Covington found his calling by bombing away, and became the D-League’s Rookie of the Year in the process. It was strange at first, Covington says, to shoot so freely. Yet in time, he began spotting up a foot and a half beyond the arc, just to find cleaner looks—years before players in the NBA would do the same. “His shooting ability was, from deep, effortless,” Smith says.

The best way for a young player to build a rhythm is to get up shots against real defenses at game speed, and with the Vipers, there were always so many shots to go around. “The more you play, the more reps you get, the more confidence you get,” says Nuggets guard Troy Daniels, who led that Vipers team in 3-point attempts with 12.5 per game. (The only NBA player to ever take that many 3s, on average, is Harden.) It was a thrilling way to improve and a direct line to team chemistry. There is a camaraderie that comes with breaking the rules; nonconformity, oddly enough, has a way of bonding people together. “That’s what it was all about,” Covington says, reminiscing about team dinners and trips to the bowling alley. Those with the Vipers remember him as a talented prospect who always seemed to be in a good mood—a rarity in a league predicated on the desire to be somewhere else.

For Covington, the assignment was an audition. “What’s done in the dark will come to light,” he explains, repurposing scripture. “No matter what. You’re down there in the D-League, and there’s still teams up here watching.”

Over the course of the 2013-14 season, the Rockets called Covington up from the Vipers on six separate occasions, in some cases for only a day or two. He logged a total of 34 minutes for Houston on those trips—the equivalent of one night’s work for an NBA regular, doled out in scraps over seven games. Those 34 minutes would be the extent of Covington’s official contributions during his first stint with the Rockets.

Houston waived Covington on October 27, 2014, though by that point he already had been away from the team for weeks courting offers to play abroad. “Unfortunately, he ended up being cut because he just got caught in a numbers game,” Morey says, “which is obviously a mistake by me.” In Morey’s defense, Covington was by no means an obvious choice to stick with a clear playoff team at that stage in his career. Where the Vipers found valuable stretch in Covington’s game, NBA scouts saw a forward without a positional fit, years before switching defenses made that a virtue. Covington was only a fledgling defender at this stage; Chris Patrick, who represented Covington, admitted that there was doubt even within his agency as to whether Covington could cut it in the league as a perimeter player. Upon his release, no other team claimed Covington on waivers.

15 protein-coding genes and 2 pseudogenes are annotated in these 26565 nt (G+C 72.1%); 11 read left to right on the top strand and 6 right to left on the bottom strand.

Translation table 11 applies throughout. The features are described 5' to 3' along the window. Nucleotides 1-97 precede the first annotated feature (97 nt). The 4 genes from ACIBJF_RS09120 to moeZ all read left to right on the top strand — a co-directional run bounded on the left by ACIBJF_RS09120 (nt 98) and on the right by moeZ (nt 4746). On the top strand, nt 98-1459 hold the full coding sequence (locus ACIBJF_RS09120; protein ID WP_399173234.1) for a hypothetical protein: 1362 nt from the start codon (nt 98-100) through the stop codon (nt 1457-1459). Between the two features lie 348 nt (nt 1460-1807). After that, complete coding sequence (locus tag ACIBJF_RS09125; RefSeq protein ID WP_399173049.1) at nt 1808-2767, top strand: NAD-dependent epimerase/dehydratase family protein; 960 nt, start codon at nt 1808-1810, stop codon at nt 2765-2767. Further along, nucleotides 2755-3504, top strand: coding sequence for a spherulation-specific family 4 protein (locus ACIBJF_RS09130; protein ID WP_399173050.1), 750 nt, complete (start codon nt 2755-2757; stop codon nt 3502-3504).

Yet what was explicable in the moment proved costly in retrospect. Among the players Houston chose to roster over Covington: Kostas Papanikolaou, who flamed out of the NBA after two years and now plays for Olympiacos; Tarik Black, whom the Rockets waived two months into the season; second-round pick Nick Johnson, who now plays in the Turkish Super League; Joey Dorsey, who would play his last NBA basketball that season; and veteran Francisco García, who was released by December and is now retired.

Without a contract to anchor him, Covington nearly left the NBA—reportedly to join EuroLeague stalwart CSKA Moscow. “It was an opportunity where I had an overseas gig that was kinda hard to turn down, but it was like taking a gamble on yourself,” Covington says. “Do you believe in yourself enough to give up something where you can be secure? Or not?” Covington chose to take a financial risk to remain stateside. Validation came quickly. After the Sixers lost the first nine games of their season, they signed Covington to help space the floor. Hinkie finally got his man. Within a few years, the regret of missing out on Covington would come all the way back to Morey and the Rockets.

“We should have had time for him,” Morey laments. “Hindsight is 20/20, but we didn’t think he was going to develop here, either. We just didn’t see a path for him to play the minutes he ended up playing in Philly.”